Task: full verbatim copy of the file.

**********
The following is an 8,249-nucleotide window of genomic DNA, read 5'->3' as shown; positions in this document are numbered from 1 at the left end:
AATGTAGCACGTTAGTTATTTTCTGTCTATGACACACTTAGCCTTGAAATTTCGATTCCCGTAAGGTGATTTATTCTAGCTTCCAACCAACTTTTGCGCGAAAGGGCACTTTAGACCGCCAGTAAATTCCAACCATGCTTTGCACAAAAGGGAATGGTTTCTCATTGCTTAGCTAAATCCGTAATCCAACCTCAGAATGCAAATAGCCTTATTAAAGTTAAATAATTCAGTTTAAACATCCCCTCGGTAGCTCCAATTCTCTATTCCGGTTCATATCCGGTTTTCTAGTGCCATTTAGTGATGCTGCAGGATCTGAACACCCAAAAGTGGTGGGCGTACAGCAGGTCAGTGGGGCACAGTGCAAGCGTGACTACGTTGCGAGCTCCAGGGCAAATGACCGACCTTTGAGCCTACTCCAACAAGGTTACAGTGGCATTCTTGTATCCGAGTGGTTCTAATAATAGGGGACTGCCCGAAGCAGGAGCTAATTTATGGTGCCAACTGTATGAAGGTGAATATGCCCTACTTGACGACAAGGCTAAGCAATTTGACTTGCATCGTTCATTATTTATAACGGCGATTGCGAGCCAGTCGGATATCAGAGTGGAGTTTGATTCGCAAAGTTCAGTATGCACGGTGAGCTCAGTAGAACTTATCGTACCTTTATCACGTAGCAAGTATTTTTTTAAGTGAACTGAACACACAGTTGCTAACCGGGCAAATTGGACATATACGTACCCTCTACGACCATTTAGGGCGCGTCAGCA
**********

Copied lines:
The following is an 8,249-nucleotide window of genomic DNA, read 5'->3' as shown; positions in this document are numbered from 1 at the left end:
AATGTAGCACGTTAGTTATTTTCTGTCTATGACACACTTAGCCTTGAAATTTCGATTCCCGTAAGGTGATTTATTCTAGCTTCCAACCAACTTTTGCGCGAAAGGGCACTTTAGACCGCCAGTAAATTCCAACCATGCTTTGCACAAAAGGGAATGGTTTCTCATTGCTTAGCTAAATCCGTAATCCAACCTCAGAATGCAAATAGCCTTATTAAAGTTAAATAATTCAGTTTAAACATCCCCTCGGTAGCTCCAATTCTCTATTCCGGTTCATATCCGGTTTTCTAGTGCCATTTAGTGATGCTGCAGGATCTGAACACCCAAAAGTGGTGGGCGTACAGCAGGTCAGTGGGGCACAGTGCAAGCGTGACTACGTTGCGAGCTCCAGGGCAAATGACCGACCTTTGAGCCTACTCCAACAAGGTTACAGTGGCATTCTTGTATCCGAGTGGTTCTAATAATAGGGGACTGCCCGAAGCAGGAGCTAATTTATGGTGCCAACTGTATGAAGGTGAATATGCCCTACTTGACGACAAGGCTAAGCAATTTGACTTGCATCGTTCATTATTTATAACGGCGATTGCGAGCCAGTCGGATATCAGAGTGGAGTTTGATTCGCAAAGTTCAGTATGCACGGTGAGCTCAGTAGAACTTATCGTACCTTTATCACGTAGCAAGTATTTTTTTAAGTGAACTGAACACACAGTTGCTAACCGGGCAAATTGGACATATACGTACCCTCTACGACCATTTAGGGCGCGTCAGCA